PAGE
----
Its no secret that the Colts of late have had problems rushing the passer. Other than Freeney or Mathis there really is no one else on the roster who can get to the passer. The upgrades at DT with Muir and Mookey have helped what was a poor run defense, but the interior presence in the pass game has been largely invisible. 2005 was the last time the Colts had numerous players along the defensive front that could get to the passer. Reagor and Tripplett were no Tommie Harris or Warren Sapp, but they were disruptive enough in both the run and pass game, Since there release, all the attention has gone to Freeney and Mathis, thus wearing them down and increasing the risk of injury.
To fix this problem, I believe the Colts should take a vested interest in Tyson Alualu. This Cal Bear has been a disruptive force at both DT and DE positions. He fits the mold of a Colts DT at 6'2, 291 lb. and is known as a high character guy, Here is what the Scouting reports have to say about him.
Pass rush: Has a good initial burst and hand placement to get into the pads of the offensive tackle and drive him into the pocket. Lacks sustained speed off the edge to rush the passer as a defensive end and likely will be moved inside to tackle in the NFL. Marginal technique as a pass rusher. Relies on a bull rush and strong hands to disengage and uses mostly effort to collapse the pocket. Shows a spin move, but it is slow to develop and generally ineffective.
Run defense: Good initial quickness off the snap. Good lateral agility and balance to slide down the line against the toss and make the tackle at or near the line of scrimmage. Uses his natural leverage advantage and overall strength to anchor at the point of attack. Good upper-body strength to stack and shed in the running game.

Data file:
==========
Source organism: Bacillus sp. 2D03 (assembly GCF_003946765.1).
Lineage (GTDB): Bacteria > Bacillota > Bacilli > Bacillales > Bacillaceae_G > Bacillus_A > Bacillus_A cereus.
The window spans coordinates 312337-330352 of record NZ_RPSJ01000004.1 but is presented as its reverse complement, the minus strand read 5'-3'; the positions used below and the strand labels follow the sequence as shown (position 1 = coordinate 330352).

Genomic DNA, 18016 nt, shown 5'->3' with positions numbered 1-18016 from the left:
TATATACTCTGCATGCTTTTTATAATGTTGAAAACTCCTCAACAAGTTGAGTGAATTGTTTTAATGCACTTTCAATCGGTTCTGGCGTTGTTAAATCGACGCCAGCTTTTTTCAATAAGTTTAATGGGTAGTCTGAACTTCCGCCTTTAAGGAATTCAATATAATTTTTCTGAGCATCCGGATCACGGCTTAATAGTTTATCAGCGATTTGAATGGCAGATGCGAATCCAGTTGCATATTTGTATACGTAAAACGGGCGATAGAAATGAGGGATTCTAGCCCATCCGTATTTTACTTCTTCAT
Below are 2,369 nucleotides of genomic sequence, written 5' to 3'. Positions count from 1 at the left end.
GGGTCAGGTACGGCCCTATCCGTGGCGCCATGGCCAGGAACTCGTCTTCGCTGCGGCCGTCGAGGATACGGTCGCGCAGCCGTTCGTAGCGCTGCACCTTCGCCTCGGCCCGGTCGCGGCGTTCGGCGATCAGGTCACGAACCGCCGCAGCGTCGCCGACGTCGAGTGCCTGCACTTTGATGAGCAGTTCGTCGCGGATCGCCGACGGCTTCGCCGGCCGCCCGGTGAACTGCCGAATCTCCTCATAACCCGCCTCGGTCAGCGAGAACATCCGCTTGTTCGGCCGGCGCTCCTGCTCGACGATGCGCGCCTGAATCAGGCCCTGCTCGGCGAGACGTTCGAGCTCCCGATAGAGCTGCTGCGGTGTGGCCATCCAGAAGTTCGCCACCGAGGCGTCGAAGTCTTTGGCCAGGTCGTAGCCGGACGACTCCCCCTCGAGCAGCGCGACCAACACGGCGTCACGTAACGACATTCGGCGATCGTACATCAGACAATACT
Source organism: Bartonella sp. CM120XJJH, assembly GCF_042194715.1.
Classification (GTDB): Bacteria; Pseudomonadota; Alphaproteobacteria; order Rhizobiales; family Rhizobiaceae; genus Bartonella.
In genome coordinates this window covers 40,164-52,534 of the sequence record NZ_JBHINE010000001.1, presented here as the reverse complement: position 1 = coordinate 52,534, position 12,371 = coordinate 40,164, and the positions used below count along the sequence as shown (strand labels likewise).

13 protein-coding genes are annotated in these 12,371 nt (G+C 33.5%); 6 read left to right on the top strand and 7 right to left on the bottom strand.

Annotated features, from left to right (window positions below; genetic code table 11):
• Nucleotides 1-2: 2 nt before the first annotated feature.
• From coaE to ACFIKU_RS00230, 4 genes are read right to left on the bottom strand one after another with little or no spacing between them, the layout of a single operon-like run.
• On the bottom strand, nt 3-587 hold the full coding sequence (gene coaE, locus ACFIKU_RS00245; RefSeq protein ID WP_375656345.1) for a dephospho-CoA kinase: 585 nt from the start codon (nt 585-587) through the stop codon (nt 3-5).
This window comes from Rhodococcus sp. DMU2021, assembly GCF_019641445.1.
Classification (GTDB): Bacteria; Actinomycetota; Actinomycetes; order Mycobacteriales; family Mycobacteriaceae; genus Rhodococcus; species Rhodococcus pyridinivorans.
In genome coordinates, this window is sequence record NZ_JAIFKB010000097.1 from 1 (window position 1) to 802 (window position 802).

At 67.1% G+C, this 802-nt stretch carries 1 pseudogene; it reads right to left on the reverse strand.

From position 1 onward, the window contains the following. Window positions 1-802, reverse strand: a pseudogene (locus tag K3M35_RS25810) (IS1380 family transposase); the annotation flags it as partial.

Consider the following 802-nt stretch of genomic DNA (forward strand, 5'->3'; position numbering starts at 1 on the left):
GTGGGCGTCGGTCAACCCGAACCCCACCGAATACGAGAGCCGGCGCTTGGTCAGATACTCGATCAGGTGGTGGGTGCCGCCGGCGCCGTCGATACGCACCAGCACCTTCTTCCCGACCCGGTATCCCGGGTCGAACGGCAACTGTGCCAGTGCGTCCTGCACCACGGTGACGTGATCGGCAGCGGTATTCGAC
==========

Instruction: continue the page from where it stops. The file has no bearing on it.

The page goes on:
Explosion: Provides good initial pop when meeting the blocker. Shows explosiveness in his hands with his ability to shed blocks and gives high effort to close, but only marginal burst.
Strength: Looks lighter on film than his listed weight, but plays with good strength at the point of attack. Relies on his lower-body drive and natural leverage advantage to anchor. Doesn't give up much room and has the quick, strong hands to disengage to make plays at or near the line of scrimmage.
Tackling: Locates the ball quickly and flies to the action. Only marginal flexibility to break down in space, but he's a high-effort pursuit defender willing to launch his body into the air to knock down the ballcarrier. Good strength for the drag-down tackle.
Intangibles: High-intensity player who plays with reckless abandon. Seems to enjoy the physical aspect of the game and is willing to throw his body into the pile. Team captain. Given the team's Brick Muller Award as the defensive line MVP the past three years. Played in all 51 games of his career. Earned Joe Roth Award for best exemplifying courage, attitude and sportsmanship, as well as the Senior Lifter of the Year. Married with two children.
NFL Comparison: Chris Hovan, Buccaneers
Productive talent who played at a high level throughout career earning all-conference recognition. Uses his power to hold up at the point of attack and to push the pocket. Displays the pass rush ability necessary to stay on the field on third down. Exhibits impressive hand use to gain leverage and shed blockers. Is a tough, relentless player.
Only possesses average size. Lacks the ideal bulk to play inside and the height of a defensive end. Average change of direction in space and doesn’t always locate the football quickly. Only has average range in pursuit and won’t chase down plays from the backside.
The main problem with Alualu is that he played in a 3-4 system for the most part of his career. Although scouts project that he will do better if shifted inside in a 4-3 scheme, the same was said about Fili Moala. This could mean that the Alualu may not have an instant impact shifting to a 4-3 the way Moala didnt. However, based on all the scouting reports, it seems as though Alualu is technically sound unlike Fili. I have confidence that both he and Fili can make it in our system.